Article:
tocacco plant Native American Tobaccoo flower, leaves, and buds

tocacco Tobacco is an annual or bi-annual growing 1-3 meters tall with large sticky leaves that contain nicotine. Native to the Americas, tobacco has a long history of use as a shamanic inebriant and stimulant. It is extremely popular and well-known for its addictive potential.

tocacco nicotina Nicotiana tabacum

tocacco Nicotiana rustica leaves. Nicotiana rustica leaves have a nicotine content as high as 9%, whereas Nicotiana tabacum (common tobacco) leaves contain about 1 to 3%

tocacco cigar A cigar is a tightly rolled bundle of dried and fermented tobacco which is ignited so that its smoke may be drawn into the mouth. Cigar tobacco is grown in significant quantities in Brazil, Cameroon, Cuba, Dominican Republic, Honduras, Indonesia, Mexico, Nicaragua, Sumatra, Philippines, and the Eastern United States.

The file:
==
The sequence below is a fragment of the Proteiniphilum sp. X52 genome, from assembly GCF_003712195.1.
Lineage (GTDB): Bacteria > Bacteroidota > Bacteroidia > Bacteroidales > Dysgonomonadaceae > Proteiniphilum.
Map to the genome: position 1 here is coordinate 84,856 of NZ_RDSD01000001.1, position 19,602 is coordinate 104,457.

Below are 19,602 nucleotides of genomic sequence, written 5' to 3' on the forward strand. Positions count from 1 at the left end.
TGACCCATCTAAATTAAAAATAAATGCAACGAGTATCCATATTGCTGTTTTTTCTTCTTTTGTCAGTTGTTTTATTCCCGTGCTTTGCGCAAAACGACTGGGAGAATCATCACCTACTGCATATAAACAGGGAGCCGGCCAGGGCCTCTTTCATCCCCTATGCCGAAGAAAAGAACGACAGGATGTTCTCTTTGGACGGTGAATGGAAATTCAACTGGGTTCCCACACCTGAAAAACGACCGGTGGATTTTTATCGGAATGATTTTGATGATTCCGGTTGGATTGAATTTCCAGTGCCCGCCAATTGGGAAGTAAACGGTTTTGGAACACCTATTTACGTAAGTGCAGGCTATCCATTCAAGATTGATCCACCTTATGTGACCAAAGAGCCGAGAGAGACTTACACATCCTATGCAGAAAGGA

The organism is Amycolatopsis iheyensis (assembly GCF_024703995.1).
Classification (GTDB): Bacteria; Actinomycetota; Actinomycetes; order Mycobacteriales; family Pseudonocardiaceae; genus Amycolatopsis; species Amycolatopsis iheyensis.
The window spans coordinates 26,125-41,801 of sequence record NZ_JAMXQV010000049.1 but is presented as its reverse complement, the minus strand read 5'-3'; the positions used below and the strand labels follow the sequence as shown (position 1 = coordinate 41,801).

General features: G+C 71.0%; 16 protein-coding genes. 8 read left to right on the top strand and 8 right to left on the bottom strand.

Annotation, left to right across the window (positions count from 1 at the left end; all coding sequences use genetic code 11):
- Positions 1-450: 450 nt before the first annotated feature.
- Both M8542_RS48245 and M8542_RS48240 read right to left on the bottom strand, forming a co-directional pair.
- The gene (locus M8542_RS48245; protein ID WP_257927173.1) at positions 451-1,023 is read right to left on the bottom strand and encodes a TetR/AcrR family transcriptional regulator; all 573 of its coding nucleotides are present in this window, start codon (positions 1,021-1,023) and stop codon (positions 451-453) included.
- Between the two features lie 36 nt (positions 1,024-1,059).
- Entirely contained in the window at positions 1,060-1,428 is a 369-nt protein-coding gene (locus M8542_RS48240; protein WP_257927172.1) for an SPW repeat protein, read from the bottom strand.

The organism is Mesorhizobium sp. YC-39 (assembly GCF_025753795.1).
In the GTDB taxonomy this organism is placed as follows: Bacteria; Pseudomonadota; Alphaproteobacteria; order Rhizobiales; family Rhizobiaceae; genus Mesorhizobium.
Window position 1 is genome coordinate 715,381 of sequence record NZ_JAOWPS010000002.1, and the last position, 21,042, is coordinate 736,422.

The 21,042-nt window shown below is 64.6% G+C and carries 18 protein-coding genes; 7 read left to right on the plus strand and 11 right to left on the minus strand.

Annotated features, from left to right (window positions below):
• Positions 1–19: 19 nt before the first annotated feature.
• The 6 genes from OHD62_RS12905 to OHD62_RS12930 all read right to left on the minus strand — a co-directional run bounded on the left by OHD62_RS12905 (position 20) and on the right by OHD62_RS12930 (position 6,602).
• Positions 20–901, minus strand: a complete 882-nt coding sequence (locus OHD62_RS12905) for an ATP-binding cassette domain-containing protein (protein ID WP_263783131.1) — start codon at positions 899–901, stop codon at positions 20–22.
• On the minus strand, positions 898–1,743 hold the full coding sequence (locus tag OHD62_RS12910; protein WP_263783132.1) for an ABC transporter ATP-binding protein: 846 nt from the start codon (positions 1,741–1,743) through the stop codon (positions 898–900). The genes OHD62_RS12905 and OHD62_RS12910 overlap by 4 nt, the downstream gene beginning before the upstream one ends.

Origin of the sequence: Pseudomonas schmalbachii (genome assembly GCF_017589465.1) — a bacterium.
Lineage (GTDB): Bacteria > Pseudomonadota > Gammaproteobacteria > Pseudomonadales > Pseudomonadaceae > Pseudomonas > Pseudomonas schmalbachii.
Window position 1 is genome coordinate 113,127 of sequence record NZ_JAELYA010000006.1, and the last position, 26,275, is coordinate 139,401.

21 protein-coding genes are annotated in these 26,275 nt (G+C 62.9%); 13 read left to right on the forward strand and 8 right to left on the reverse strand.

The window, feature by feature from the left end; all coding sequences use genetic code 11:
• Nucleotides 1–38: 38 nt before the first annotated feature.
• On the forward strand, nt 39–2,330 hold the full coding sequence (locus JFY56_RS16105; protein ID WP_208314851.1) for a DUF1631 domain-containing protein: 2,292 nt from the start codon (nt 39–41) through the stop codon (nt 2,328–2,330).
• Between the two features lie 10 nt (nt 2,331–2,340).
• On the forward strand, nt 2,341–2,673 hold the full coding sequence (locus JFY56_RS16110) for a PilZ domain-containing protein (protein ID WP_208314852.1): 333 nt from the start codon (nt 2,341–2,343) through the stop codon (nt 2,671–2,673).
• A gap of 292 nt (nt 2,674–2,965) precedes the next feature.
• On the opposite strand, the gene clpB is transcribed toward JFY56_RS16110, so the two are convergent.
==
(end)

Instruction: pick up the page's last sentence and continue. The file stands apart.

tocacco Tobacco is an agricultural product processed from the fresh leaves of plants in the genus Nicotiana. It can be consumed, used as an organic pesticide, and in the form of nicotine tartrate it is used in some medicines. In consumption it may be in the form of cigarettes smoking, snuffing, chewing, dipping tobacco, or snus.

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Tobacco Profits Threatened As Plain Packaging Resurfaces

LONDON -The possibility of cigarettes being sold in plain packaging-threatening the profitability of the world’s tobacco companies-resurfaced Monday, as the U.K. government pledged to halve the number of smokers in the country over the next 10 years.